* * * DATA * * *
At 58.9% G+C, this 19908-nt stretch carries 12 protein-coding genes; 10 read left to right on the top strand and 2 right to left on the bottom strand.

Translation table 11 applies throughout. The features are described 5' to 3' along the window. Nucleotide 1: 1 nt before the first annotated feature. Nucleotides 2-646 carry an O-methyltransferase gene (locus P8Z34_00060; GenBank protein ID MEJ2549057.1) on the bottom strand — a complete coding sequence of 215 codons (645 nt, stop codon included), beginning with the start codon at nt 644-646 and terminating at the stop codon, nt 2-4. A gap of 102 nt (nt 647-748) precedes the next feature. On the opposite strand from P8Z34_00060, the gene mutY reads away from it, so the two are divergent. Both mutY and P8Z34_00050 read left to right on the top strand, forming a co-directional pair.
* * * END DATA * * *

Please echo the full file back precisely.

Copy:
At 58.9% G+C, this 19908-nt stretch carries 12 protein-coding genes; 10 read left to right on the top strand and 2 right to left on the bottom strand.

Translation table 11 applies throughout. The features are described 5' to 3' along the window. Nucleotide 1: 1 nt before the first annotated feature. Nucleotides 2-646 carry an O-methyltransferase gene (locus P8Z34_00060; GenBank protein ID MEJ2549057.1) on the bottom strand — a complete coding sequence of 215 codons (645 nt, stop codon included), beginning with the start codon at nt 644-646 and terminating at the stop codon, nt 2-4. A gap of 102 nt (nt 647-748) precedes the next feature. On the opposite strand from P8Z34_00060, the gene mutY reads away from it, so the two are divergent. Both mutY and P8Z34_00050 read left to right on the top strand, forming a co-directional pair.